Macy’s shares gained 2.8 percent to $39.59 after the department-store chain stated it expects full-year earnings to be above analysts’ forecasts because of strong holiday sales.

Volume was active with about 7.08 billion shares traded on the New York Stock Exchange, NYSE MKT and Nasdaq, above the daily average of 6.48 billion.

Advancing stocks outnumbered declining ones on the NYSE by a ratio of about 2 to 1, while on the Nasdaq, three stocks rose for every two that fell.


The yen held onto its edge against its major counterparts in Asian trading on Wednesday as investors awaited an Italian bond auction later in the session which could give clues on the direction of the euro.

Italy’s borrowing costs have soared on the back of a political stalemate following its recent election, creating a challenging environment for the country’s sale of new 10-year bonds and five-year paper.

Markets are already uneasy after the election produced no clear winner and the single currency could lose ground again if Italy is forced to pay far higher borrowing costs than before the polls.

The dollar was at 91.90 yen, down about 0.1 percent from North American trading on Tuesday but still managing to hold above a one-month low of 90.85 touched on Monday. The euro stood at 120.05, down about 0.1 percent but above Monday’s one-month low of 118.74 yen.

The euro struck a 34-month high of 127.71 yen on February 6, and the dollar hit a 33-month high of 94.77 yen on Monday.

“The overall trend of yen weakness might still be intact, but there is a perception in the market that Monday’s move was overdone,” aid Marito Ueda, director at FX Prime Corp. in Tokyo.

The Japanese currency was caught between investors seeking to book profits on bearish positions and those building new short positions at these levels, market participants said.

The yen has been the worst performing major currency so far this year as investors bet on more aggressive policies from the Bank of Japan to whip deflation, and investors have positioned for more monetary stimulus.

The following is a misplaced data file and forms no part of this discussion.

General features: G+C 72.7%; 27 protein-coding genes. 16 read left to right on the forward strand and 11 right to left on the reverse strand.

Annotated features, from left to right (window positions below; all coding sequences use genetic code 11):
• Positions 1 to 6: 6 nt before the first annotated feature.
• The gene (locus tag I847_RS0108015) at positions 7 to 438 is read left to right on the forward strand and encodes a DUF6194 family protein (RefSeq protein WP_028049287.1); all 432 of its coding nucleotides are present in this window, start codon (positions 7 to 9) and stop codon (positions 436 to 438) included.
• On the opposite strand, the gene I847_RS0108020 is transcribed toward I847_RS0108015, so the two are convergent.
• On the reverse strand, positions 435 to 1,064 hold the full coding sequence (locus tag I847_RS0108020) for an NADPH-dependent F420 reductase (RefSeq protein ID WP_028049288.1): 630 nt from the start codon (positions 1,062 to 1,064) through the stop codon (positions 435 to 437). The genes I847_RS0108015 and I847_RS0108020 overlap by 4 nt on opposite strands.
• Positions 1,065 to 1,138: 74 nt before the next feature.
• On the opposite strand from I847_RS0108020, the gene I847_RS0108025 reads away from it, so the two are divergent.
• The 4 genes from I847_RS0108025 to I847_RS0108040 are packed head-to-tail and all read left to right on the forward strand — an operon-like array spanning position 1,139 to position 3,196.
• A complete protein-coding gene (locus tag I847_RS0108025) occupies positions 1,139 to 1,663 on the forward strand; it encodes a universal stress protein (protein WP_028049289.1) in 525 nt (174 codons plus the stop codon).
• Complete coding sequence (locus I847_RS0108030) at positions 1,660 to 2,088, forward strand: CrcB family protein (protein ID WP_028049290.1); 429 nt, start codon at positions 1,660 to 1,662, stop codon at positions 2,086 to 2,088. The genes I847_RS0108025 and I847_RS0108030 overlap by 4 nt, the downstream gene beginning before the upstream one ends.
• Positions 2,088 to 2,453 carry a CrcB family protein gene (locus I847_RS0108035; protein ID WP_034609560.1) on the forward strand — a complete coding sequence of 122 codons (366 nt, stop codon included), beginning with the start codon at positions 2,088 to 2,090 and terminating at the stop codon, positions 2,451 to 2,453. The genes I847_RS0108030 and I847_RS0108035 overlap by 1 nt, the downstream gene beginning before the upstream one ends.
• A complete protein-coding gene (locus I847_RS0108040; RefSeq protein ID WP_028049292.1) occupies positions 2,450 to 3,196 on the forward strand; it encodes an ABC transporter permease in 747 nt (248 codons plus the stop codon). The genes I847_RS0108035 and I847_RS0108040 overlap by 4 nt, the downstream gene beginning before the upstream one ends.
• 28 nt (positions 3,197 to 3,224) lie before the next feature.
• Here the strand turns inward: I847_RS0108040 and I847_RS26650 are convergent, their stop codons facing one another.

This week’s sharp yen gains sparked by fears of political deadlock in Italy were a wake-up call to investors and a challenge to Prime Minister Shinzo Abe.


Comments from Federal Reserve Chairman Ben Bernanke on Tuesday helped alleviate some market concerns about an early end to the Fed’s bond buying program, which also somewhat cooled demand for the greenback.

The renewed market angst about the euro zone saw investors quickly switch focus to the euro from the yen.

The euro plumbed a seven-week trough of $1.3017 on the EBS trading platform on Tuesday. It last traded at $1.3065, nearly flat from Tuesday’s late U.S. levels. The common currency has shed about 5 percent since peaking at a 15-month high of $1.3711 on February 1.

“It seems likely that the stop of 1.2980 on our long EURUSD recommendation (from 1.3180 established last week) is at risk,” said BNP Paribas strategist Vassili Serebriakov.

“However we do not believe this is the start of the next round of a Europe-wide debt crisis, given that Italy’s overall fiscal position is relatively stable and that investors do not appear to be overweight European assets, which should limit the impact of any unwind.”

Renewed European concerns also took a toll on commodity currencies. The Australian dollar was slightly lower at $1.022, after it fell to four-month low of $1.0198 on Tuesday but did not sustain a break of $1.0200. A clean break below that level would bring into focus the October low of $1.0149.

Source:  Reuters.com